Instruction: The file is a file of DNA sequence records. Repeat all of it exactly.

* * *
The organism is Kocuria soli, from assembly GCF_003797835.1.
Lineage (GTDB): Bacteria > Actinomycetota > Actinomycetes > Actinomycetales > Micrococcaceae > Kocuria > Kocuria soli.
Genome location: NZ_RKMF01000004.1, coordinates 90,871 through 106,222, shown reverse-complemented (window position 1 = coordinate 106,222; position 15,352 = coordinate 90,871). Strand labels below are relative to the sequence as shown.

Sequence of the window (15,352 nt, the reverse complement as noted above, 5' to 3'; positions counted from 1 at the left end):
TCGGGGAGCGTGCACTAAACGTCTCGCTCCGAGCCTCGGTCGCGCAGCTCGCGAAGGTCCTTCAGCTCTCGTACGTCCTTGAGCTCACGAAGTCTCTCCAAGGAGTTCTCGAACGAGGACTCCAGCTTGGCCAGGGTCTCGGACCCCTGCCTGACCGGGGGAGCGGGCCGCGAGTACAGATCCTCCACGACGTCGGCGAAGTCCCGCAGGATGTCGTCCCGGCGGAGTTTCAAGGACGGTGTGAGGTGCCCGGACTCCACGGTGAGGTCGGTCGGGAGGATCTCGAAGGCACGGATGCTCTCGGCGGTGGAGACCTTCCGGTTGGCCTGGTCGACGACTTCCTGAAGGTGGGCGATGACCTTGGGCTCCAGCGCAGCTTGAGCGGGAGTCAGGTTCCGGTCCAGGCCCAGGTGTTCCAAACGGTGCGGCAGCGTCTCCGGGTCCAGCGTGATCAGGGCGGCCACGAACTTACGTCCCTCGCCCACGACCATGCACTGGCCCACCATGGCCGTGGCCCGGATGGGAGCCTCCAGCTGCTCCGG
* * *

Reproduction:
The organism is Kocuria soli, from assembly GCF_003797835.1.
Lineage (GTDB): Bacteria > Actinomycetota > Actinomycetes > Actinomycetales > Micrococcaceae > Kocuria > Kocuria soli.
Genome location: NZ_RKMF01000004.1, coordinates 90,871 through 106,222, shown reverse-complemented (window position 1 = coordinate 106,222; position 15,352 = coordinate 90,871). Strand labels below are relative to the sequence as shown.

Sequence of the window (15,352 nt, the reverse complement as noted above, 5' to 3'; positions counted from 1 at the left end):
TCGGGGAGCGTGCACTAAACGTCTCGCTCCGAGCCTCGGTCGCGCAGCTCGCGAAGGTCCTTCAGCTCTCGTACGTCCTTGAGCTCACGAAGTCTCTCCAAGGAGTTCTCGAACGAGGACTCCAGCTTGGCCAGGGTCTCGGACCCCTGCCTGACCGGGGGAGCGGGCCGCGAGTACAGATCCTCCACGACGTCGGCGAAGTCCCGCAGGATGTCGTCCCGGCGGAGTTTCAAGGACGGTGTGAGGTGCCCGGACTCCACGGTGAGGTCGGTCGGGAGGATCTCGAAGGCACGGATGCTCTCGGCGGTGGAGACCTTCCGGTTGGCCTGGTCGACGACTTCCTGAAGGTGGGCGATGACCTTGGGCTCCAGCGCAGCTTGAGCGGGAGTCAGGTTCCGGTCCAGGCCCAGGTGTTCCAAACGGTGCGGCAGCGTCTCCGGGTCCAGCGTGATCAGGGCGGCCACGAACTTACGTCCCTCGCCCACGACCATGCACTGGCCCACCATGGCCGTGGCCCGGATGGGAGCCTCCAGCTGCTCCGG